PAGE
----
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'Portrait of a Woman Blogger, after Frederick Carl Frieseke' photo (c) 2011, Mike Licht - license: http://creativecommons.org/licenses/by/2.0/Lastweek we were talking about the harm pornography can do to a marriage–but we were looking at it primarily from a “man uses pornography” standpoint.

Then I started receiving emails, and a comment was left that focused more on what happens when it’s the female that begins to get addicted to pornography, and finds that she can’t stop.

I know not all of my readers have these sorts of problems, and if you’re not bothered by porn at all, feel free to skip this post. But based on the emails that I received, and the hurt that was there, there’s a lot of anguish about this topic. And worst of all, there’s nowhere they can turn, and women wonder if they’re the only ones. So let me summarize what I read, use pseudonyms and change some details a bit, but tell you some stories of how women can become embroiled in this as well.

It tends to start in childhood. Either a little girl is being sexually abused, or she sees pornography when she’s in those crucial years of 10-14, when puberty is happening and she’s starting to develop sexual feelings. When you’re just starting to get those feelings, and then you see porn, something happens in your brain where the two become linked; you equate arousal with picturing something external from yourself.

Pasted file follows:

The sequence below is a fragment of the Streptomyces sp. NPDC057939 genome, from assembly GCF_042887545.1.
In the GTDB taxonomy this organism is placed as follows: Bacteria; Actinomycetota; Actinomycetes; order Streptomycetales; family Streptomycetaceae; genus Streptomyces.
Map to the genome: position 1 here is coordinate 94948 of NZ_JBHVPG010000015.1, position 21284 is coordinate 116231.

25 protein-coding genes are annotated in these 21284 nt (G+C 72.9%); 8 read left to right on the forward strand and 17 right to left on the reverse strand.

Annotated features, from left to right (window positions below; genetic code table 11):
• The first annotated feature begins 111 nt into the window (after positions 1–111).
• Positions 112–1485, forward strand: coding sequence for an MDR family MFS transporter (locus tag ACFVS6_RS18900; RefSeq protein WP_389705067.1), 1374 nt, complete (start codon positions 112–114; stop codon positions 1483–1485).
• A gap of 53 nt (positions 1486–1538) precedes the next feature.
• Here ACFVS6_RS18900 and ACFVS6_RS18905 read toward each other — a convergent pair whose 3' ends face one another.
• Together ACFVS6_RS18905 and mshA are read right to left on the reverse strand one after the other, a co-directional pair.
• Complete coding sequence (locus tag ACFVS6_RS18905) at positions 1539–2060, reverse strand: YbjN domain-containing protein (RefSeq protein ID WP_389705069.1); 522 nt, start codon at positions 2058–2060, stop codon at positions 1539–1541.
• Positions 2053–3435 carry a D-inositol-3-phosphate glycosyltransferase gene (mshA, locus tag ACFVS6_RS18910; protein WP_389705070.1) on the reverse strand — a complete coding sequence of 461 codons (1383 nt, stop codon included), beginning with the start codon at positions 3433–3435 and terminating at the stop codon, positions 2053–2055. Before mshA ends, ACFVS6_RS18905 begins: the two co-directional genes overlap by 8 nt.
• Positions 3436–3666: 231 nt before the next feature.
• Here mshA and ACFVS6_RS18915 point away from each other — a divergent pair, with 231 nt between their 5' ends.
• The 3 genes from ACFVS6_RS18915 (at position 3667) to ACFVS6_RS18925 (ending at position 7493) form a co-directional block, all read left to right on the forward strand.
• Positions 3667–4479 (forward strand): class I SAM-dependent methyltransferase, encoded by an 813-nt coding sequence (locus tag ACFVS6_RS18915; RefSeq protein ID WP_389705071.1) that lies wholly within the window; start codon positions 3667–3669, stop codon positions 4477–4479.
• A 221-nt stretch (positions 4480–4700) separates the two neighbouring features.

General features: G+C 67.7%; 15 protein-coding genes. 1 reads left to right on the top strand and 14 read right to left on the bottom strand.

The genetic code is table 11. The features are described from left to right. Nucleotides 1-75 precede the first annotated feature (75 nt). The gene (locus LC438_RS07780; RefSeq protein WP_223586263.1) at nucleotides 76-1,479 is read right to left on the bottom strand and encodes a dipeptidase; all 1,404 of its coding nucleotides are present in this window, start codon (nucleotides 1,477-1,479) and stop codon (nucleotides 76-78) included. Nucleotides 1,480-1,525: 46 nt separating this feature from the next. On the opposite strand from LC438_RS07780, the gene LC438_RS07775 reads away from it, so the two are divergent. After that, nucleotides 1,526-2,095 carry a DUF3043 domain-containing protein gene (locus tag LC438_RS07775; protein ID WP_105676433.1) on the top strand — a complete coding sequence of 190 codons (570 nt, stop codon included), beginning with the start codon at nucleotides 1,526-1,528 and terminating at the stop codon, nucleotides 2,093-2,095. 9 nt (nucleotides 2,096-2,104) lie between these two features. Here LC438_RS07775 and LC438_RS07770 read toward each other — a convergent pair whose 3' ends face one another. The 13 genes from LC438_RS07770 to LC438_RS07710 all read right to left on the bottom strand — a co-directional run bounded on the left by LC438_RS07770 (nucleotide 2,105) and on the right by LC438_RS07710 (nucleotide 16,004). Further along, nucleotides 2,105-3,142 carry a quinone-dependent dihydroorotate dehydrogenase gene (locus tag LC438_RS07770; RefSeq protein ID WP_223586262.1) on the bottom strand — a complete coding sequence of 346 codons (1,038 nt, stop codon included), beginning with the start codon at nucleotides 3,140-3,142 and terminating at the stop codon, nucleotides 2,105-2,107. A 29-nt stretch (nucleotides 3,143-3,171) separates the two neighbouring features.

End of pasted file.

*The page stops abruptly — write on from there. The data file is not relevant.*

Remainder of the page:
So let me tell a story of a girl whom we’ll call Jennifer.

As a child, she was in a dentist’s office playing in the toybox one day, waiting for her appointment, when she found a Playboy. That’s right; some sicko had left a Playboy in a toybox at a dentist office. She began to leaf through it, and many of those pictures made her feel very funny.

A few years later, she was at a sleepover with a friend when her friend decided to show her a stack of her father’s Penthouse magazines. She began leafing through these, too, and those funny feelings returned.

As a teen, though, she experienced some pretty awful things with sex. She was date raped, and she never told anybody. Nothing “bad” happened from it; she wasn’t pregnant, she had no STD. So she decided just to put it behind her. She was a Christian, and she wanted to forgive the boy, so she did. Forgive and forget, as they say.

In her mid-twenties she married a wonderful Christian man who was involved in the ministry. They had great fun making out before they were married, and she often found herself quite breathless, but they never did any heavy petting or anything else. Then, on her wedding night, she froze. She wanted him to love her without needing sex. She was afraid that it was too much like the date rape, where he needed something from her and he just took it.

She didn’t want to. Her whole body froze up, and it was as if she wasn’t even part of her body anymore. And it really hurt!